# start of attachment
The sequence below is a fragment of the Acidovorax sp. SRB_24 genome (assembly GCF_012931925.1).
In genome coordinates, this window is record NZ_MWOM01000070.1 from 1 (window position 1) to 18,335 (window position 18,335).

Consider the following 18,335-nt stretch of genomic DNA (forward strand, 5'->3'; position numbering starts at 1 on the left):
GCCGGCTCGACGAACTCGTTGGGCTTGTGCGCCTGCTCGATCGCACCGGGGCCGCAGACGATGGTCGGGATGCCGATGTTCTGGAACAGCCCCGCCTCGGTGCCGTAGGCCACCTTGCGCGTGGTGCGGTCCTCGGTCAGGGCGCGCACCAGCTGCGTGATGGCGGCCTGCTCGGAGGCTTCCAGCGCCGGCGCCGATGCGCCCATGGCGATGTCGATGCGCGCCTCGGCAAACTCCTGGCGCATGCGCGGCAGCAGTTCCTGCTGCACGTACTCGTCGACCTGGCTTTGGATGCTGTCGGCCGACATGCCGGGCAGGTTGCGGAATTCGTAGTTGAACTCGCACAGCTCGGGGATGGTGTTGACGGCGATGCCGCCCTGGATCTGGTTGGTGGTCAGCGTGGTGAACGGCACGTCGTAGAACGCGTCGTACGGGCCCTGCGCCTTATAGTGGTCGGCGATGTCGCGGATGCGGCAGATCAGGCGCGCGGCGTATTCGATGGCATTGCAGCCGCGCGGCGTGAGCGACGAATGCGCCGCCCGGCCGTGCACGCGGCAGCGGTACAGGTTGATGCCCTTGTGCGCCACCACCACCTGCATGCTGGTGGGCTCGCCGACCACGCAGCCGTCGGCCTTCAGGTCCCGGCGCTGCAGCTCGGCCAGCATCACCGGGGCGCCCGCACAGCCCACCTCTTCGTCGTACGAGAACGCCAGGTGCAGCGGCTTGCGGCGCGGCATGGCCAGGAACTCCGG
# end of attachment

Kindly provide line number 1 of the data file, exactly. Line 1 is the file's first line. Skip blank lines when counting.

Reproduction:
The sequence below is a fragment of the Acidovorax sp. SRB_24 genome (assembly GCF_012931925.1).